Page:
Liminality is a space of becoming, but rather than a linear transition between one role and the other, lingering in the Hallway allows us to consider those both/and or in-between identities; many zine librarians and zine researchers are also zine makers, and rather than being one or the other, find ways to bridge these roles. Janice Radway (2011) discusses the ‘afterlives’ of zines, and people who make them, and considers their movement into libraries and archives. No longer ‘alive’ in their original networks or communities of distribution and circulation, zines enter some kind of afterlife (or perhaps purgatory) in an institutional library or archive.

So what of this next life? The movement of zines into institutional libraries and archives is an acknowledgement of their value or use for researchers. Wellcome Library is a research library and its zine librarians Nicola Cook and Loesja Vigour who, working alongside Mel Grant, initiated the zine collection, hope that the zines are ‘used in a research context as a primary resource’ (Cook & Vigour 2018, 100). Considering how these zines are used in research brings us through the hallway, up the stairs, and out to the balcony of The Zine House.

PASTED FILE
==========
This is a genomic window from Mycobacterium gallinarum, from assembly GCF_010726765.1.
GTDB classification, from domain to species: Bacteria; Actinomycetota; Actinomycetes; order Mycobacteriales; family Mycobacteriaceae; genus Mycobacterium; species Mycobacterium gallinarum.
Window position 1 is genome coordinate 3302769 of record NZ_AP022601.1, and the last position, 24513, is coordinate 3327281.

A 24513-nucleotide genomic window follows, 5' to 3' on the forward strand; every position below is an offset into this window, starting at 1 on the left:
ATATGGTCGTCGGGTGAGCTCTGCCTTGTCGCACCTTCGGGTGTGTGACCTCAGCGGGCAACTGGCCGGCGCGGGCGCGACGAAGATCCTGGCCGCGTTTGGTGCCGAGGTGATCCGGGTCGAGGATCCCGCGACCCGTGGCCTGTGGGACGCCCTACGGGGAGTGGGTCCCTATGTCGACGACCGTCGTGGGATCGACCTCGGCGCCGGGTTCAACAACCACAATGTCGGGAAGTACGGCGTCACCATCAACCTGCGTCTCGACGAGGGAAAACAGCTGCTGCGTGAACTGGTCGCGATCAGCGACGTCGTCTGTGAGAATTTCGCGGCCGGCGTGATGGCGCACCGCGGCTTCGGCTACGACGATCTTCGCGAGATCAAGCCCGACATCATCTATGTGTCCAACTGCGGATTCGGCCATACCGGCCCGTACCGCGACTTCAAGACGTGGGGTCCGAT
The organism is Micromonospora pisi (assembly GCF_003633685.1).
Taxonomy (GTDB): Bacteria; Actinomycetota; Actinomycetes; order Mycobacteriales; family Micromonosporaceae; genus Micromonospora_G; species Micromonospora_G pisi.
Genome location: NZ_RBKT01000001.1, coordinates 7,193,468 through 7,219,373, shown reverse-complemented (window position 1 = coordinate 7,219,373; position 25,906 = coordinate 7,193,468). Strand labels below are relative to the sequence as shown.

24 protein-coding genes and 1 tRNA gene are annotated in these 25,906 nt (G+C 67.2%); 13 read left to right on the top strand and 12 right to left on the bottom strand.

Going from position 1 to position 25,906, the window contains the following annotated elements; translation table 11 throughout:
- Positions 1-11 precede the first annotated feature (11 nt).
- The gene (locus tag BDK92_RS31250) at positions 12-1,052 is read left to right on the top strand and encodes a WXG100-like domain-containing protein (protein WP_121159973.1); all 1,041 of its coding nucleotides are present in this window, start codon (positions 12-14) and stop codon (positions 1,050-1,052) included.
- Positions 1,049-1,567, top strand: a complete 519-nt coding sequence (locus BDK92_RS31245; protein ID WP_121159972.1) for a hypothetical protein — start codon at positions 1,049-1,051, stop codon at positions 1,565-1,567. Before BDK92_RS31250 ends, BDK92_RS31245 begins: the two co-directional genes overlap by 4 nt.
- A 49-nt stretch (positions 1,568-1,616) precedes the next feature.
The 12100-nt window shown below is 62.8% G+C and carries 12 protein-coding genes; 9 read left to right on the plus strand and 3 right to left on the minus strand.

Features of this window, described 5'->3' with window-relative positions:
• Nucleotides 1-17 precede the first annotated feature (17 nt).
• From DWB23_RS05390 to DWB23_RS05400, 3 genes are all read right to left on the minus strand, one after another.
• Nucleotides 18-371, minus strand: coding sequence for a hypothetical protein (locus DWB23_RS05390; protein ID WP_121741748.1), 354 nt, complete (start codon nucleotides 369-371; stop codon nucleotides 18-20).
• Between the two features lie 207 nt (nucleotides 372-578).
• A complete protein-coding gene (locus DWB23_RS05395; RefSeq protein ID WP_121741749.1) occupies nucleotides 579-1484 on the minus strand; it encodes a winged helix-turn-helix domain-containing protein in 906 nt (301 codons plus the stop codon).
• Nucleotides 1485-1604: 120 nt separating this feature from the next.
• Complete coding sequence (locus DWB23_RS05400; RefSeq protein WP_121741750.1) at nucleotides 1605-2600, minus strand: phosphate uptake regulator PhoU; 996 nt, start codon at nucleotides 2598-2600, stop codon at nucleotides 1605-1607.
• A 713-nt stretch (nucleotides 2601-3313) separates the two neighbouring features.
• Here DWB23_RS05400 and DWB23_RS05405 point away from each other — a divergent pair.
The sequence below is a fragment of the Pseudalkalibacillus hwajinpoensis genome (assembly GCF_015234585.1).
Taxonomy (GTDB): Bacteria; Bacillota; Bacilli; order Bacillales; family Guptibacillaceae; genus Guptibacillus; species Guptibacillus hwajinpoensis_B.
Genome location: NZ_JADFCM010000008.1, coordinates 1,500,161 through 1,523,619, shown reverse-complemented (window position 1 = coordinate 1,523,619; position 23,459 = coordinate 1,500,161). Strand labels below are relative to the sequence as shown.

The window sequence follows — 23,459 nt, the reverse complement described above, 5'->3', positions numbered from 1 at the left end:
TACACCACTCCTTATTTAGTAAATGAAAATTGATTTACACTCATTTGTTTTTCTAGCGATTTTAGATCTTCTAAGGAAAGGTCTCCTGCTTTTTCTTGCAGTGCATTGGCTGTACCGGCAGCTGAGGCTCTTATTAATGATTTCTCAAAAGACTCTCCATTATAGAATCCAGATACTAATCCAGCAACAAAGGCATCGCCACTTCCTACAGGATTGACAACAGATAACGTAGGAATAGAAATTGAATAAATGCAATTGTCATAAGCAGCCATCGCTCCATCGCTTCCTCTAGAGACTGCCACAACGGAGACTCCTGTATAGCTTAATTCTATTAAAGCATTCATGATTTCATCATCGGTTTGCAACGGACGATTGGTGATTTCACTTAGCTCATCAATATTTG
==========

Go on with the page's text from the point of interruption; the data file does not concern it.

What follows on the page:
Zine making as methodology, as reflective tool, as dissemination

Collage image of a balcony showing an indoor/outdoor space. On the left, the indoor space features a window, long floral curtains, wooden chair and a small desk with a dollhouse on it. The outdoor section, right, shows cutouts of the same chair from another angle, a bed on a grassy space, a distant bridge and redbrick building, a grey lake view with a mouldy sky and an aqueduct, with the cutout quote in cursive: 'Mind and don't go too near the edge.'
Close up of The Zine House (The Balcony), Lea Cooper, 2022. Collage.

In Rhythmanalysis: Space, Time and Everyday Life philosopher Henri Lefebvre describes the balcony as a unique in-between location, ‘simultaneously inside and outside’ (2013, 37), from which he observes the rhythm of the street. Before I consider the use of zines from libraries or archives, I’m going to explore other ways zines meet research: zine making as method, as reflective or reflexive tool, and as dissemination.